« Are College Graduates ready for the working world?
22 Sep 2011
By Bob Borson
People go to college to learn how to learn and to train their brain to assess problems and determine what possible steps could or should be taken. You go to a technical college to learn how to do a thing or perform a specific job. You want to learn how to work on HVAC equipment there’s a school for that – they’re important – but it’s not the same set of criteria used to measure the success of college graduate from a typical four or five year program.
What I am really talking about is critical thinking – a skill that requires good logic skills but demands that the thinker employ accuracy, relevance, clarity and significance.
Regardless of what I design – however small or insignificant – there are reasons for the moves I make. It’s not too often that my motivation is solely based on thinking something would simply look good. There is an ebb and flow to design, a push here requires a pull there – a never-ending series of compromises that get made to achieve a finished product. Sometimes those compromises aren’t made by me and are completely out of my control. That’s why doing what I do as an architect requires critical thinking. For that reason, I don’t expect the graduates that come to me looking for a job to be completely ready to enter the working world. The most valuable piece of information I want I can’t get off someone’s resume. Sure, I can look at a resume and infer from it if they are intelligent and that might get their foot in the door. What I am most interested in are finding smart and articulate communicators who have a passion for something. If you’re smart you’ll figure the rest out while learning how to make it your own. That last bit is the most important part because it implies ownership in the work – which I can then infer that you will have pride in the final product. You’ll want it to be good for yourself rather than simply being able to check the done box on the to-do list.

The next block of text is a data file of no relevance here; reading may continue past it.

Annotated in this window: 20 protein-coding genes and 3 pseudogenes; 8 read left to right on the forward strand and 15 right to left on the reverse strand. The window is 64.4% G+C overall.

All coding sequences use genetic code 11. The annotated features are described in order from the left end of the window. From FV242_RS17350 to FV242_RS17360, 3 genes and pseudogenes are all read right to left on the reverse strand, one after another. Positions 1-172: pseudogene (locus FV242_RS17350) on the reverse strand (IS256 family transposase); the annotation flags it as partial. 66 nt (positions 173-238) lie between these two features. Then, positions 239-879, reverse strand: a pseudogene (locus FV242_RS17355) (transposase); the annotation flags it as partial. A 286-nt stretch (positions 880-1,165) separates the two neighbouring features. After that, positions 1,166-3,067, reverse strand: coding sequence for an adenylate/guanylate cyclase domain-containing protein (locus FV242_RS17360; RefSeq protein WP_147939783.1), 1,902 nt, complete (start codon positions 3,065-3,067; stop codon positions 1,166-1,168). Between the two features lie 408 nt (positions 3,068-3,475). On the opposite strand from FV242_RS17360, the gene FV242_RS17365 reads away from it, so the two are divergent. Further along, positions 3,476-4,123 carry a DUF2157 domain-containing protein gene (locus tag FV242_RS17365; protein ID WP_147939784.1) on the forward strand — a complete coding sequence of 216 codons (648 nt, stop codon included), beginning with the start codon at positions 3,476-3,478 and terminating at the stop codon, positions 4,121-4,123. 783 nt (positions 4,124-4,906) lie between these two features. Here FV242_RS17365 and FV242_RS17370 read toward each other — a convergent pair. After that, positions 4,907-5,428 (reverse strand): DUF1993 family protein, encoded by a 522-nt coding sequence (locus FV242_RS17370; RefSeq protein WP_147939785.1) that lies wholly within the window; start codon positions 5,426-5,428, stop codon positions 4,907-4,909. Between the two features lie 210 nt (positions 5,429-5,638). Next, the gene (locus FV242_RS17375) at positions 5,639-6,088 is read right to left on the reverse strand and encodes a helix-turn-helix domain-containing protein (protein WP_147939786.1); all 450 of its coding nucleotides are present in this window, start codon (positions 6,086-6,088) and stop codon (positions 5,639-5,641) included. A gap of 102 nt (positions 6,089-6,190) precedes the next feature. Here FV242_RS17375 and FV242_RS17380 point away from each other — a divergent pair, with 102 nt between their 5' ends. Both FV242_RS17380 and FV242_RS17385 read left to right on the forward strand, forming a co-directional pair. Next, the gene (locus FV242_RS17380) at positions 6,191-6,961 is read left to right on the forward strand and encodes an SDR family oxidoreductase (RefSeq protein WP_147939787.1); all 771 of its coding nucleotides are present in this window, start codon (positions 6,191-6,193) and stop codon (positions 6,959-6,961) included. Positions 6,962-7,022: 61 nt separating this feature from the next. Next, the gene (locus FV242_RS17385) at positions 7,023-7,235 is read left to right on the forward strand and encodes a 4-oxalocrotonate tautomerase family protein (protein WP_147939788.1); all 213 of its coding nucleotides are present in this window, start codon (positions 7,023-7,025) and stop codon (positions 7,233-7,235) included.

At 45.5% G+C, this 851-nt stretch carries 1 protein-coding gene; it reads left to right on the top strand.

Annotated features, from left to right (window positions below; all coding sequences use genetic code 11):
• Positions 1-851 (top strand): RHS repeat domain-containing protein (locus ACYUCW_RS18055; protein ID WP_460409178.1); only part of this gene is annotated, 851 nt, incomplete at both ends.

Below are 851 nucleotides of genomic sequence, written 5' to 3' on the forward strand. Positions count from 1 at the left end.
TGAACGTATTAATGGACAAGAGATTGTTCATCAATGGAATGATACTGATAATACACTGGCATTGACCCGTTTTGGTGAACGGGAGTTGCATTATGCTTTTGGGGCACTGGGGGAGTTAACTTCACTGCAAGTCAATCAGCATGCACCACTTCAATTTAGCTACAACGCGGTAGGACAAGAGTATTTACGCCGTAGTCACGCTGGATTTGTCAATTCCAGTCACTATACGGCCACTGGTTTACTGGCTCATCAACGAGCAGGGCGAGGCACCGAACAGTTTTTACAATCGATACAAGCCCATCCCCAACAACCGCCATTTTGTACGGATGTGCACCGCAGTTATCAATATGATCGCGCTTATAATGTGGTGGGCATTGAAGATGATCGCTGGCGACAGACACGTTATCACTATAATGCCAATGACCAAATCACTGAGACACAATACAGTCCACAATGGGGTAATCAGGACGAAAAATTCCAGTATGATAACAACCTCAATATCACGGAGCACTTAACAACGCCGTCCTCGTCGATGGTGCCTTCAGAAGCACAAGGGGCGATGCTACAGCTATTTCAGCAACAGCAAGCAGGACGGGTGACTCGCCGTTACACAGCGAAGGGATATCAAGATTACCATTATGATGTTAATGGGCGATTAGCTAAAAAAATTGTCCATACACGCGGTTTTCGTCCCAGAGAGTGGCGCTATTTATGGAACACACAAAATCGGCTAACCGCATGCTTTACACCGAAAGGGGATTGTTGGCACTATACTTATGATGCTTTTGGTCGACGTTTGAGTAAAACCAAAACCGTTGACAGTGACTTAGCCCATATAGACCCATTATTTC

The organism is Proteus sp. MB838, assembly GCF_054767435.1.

I sometimes wonder what people expect from the recent college graduates they hire. Transitioning between college life and the professional workforce is a huge process and who among us is great at anything the first time we try it? Performing well in a new job isn’t just about being able to do the work; it’s about working with others and the challenges that group dynamics always present. It’s also about learning how to conduct yourself with integrity and professionalism – you should consider that most recent grads still have to discover the value of learning for the sake of learning. Prior to graduation, their lives were based on achieving some sort of resolution to every project – there was a summation line to everything they did. The process of learning how to delegate authority and accept responsibility for things outside of their control is a painful one and I should expect to help steward people through this transformation – sort of a professional pay-it-forward process. »
(Source: Nicolas Marier via ArchDaily)